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Cyprus

Larnaca gets biggest artificial reef yet as Elpida sunk off coast

Agriculture Minister Costas Kadis on Saturday attended the sinking of ‘Elpida’ boat off Larnaca, a move aimed at creating protected areas of artificial reefs around the island.

Elpida, a 63-metre long boat, brought from Greece, is the biggest of the five vessels sunk so far off the coast of Cyprus for the creation of such reefs.

The vessel was sunk in front of the Palm Beach hotel in Larnaca, around two kilometres from the shore, at a 30-metre depth and it will be the sixth such protected artificial reef area.

At the ceremony, Kadis said that the boat was sunk in an area that has been studied and presents relatively limited natural reefs and other habitats and “is expected to significantly copntribute to the creation of shelters, growth and feeding site for many species of marine flora and fauna, contributing substantially to the protection and development of biodiversity in the region.”

He also said that artificial reefs, “create opportunities for sustainable development by promoting diving tourism and encouraging scientific research.”

“The Larnaca marine protected area will be a reference point for all who love and enjoy the sea,” the minister said.

He said that currently, the fisheries department is promoting the creation of artificial reefs and other similar projects, totaling €2.2m as part of the implementation of the ‘Thalassa’ scheme for the 2014-2020 programming period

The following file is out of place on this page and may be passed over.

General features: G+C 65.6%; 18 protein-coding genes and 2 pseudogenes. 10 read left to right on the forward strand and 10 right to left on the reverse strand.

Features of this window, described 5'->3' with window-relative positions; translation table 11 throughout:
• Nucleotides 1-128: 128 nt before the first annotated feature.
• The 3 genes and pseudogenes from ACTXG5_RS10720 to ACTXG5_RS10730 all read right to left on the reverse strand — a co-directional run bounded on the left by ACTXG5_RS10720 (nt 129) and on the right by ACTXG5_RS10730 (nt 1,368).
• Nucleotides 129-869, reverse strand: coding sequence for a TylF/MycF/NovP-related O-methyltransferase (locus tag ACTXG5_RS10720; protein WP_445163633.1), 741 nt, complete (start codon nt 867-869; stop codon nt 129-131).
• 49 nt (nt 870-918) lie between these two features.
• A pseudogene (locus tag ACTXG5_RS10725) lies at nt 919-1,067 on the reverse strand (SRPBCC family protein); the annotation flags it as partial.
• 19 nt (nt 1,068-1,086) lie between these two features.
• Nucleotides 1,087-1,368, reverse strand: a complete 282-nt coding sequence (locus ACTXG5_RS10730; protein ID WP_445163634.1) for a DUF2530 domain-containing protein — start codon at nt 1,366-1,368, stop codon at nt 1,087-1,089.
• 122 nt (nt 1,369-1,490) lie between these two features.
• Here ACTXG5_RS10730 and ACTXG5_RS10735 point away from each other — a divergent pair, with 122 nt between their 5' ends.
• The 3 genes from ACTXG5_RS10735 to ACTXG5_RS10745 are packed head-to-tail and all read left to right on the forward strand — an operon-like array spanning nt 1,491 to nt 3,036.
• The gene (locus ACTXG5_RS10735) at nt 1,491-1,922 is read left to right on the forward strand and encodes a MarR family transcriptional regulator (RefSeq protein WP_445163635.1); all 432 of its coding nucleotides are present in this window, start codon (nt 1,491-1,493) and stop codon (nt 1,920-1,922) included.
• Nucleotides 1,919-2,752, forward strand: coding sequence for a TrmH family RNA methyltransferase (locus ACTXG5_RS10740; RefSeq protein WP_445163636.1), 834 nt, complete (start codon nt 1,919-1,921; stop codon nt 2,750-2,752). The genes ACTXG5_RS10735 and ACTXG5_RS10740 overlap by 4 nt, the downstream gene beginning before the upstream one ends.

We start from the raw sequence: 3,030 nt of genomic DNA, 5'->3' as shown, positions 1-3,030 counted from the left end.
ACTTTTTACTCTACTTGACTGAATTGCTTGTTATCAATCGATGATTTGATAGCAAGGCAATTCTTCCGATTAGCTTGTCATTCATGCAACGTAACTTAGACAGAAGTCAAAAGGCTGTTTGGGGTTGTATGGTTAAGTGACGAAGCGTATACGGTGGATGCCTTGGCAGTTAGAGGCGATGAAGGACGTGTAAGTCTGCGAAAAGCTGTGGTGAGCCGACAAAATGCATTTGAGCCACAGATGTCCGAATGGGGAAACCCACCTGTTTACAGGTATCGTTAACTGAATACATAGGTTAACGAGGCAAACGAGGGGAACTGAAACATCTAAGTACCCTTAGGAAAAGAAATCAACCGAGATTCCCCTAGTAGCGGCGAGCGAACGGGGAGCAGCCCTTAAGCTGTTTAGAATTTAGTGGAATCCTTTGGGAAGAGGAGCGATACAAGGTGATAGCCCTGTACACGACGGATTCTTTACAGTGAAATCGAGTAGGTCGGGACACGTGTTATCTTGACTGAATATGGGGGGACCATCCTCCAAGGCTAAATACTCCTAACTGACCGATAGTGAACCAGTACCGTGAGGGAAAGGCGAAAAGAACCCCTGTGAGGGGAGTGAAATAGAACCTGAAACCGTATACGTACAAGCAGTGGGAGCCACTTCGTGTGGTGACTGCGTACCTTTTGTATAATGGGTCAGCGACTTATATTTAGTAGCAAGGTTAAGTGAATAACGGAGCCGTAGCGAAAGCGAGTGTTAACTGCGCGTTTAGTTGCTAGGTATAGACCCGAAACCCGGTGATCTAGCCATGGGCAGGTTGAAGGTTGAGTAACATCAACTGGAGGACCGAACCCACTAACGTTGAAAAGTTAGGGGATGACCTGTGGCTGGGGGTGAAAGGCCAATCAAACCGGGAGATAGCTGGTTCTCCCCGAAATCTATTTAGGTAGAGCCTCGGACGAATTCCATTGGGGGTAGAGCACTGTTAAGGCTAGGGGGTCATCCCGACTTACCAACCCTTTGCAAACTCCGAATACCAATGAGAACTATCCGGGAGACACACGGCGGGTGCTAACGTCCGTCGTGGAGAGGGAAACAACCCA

“These are projects that have been integrated into the programme of the President of the Republic and are expected to make a decisive contribution to the development and protection of marine life but also to raising citizens’ awareness on marine biodiversity,” Kadis said.

The sinking of Elpida was a coordinated effort by the fisheries department and the Larnaca Tourism Board. The latter, he said, has exerted great efforts for the purchase of the vessel and bring it to Cyprus with the support of more than 30 sponsors such as local and state authorities, companies and diving schools.

The project, according to the fisheries department, is funded by 75 per cent from the EU and 25 per cent from the government through the European Maritime and Fisheries Fund 2014-2020.

On Tuesday another vessel, the LEF1, will be sunk in the same area at a 13-metre depth so that it can be accessible not only to divers but also for snorkeling,  the Larnaca Tourism Board said. The vessel was donated by Lefkaritis Bros Ltd.

 



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